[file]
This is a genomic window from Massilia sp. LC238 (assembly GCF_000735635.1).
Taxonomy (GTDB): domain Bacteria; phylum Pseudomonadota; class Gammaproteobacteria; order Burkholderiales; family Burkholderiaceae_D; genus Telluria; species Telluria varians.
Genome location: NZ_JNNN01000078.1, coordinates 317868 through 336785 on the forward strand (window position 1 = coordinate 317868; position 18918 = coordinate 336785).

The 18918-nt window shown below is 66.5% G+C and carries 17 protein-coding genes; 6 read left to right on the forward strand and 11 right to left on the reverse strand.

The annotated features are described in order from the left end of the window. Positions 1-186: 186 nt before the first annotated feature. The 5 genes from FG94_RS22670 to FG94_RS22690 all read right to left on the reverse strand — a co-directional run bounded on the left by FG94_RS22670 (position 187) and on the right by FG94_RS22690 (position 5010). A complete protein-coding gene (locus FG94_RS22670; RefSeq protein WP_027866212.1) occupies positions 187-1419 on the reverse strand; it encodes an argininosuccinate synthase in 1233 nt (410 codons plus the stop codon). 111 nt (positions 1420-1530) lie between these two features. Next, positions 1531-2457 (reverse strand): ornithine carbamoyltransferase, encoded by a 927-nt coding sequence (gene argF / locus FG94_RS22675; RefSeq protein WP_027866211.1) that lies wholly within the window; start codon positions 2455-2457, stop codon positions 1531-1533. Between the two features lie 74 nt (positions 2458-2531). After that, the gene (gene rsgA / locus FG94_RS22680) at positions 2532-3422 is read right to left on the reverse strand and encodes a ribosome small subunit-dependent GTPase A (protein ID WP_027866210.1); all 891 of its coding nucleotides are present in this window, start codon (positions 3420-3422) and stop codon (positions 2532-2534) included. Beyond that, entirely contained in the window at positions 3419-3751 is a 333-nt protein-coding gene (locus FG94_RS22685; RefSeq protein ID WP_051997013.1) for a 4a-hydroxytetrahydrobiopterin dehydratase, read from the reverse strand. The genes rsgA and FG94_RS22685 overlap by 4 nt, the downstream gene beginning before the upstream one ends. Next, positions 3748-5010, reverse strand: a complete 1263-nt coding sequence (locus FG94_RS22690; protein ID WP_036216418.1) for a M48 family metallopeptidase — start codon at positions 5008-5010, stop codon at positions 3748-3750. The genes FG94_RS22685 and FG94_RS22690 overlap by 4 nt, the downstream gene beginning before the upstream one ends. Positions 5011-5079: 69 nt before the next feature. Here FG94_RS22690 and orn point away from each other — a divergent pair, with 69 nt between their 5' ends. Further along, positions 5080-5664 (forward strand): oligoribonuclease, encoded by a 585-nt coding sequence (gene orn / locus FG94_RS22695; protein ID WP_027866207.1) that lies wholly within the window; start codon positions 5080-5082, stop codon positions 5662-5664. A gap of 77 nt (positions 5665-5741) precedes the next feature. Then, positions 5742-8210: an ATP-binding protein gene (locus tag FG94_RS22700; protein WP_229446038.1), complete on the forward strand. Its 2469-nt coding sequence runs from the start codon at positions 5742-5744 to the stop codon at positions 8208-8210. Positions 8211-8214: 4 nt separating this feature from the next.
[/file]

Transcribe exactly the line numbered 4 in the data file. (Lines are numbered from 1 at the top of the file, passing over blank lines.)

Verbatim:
The 18918-nt window shown below is 66.5% G+C and carries 17 protein-coding genes; 6 read left to right on the forward strand and 11 right to left on the reverse strand.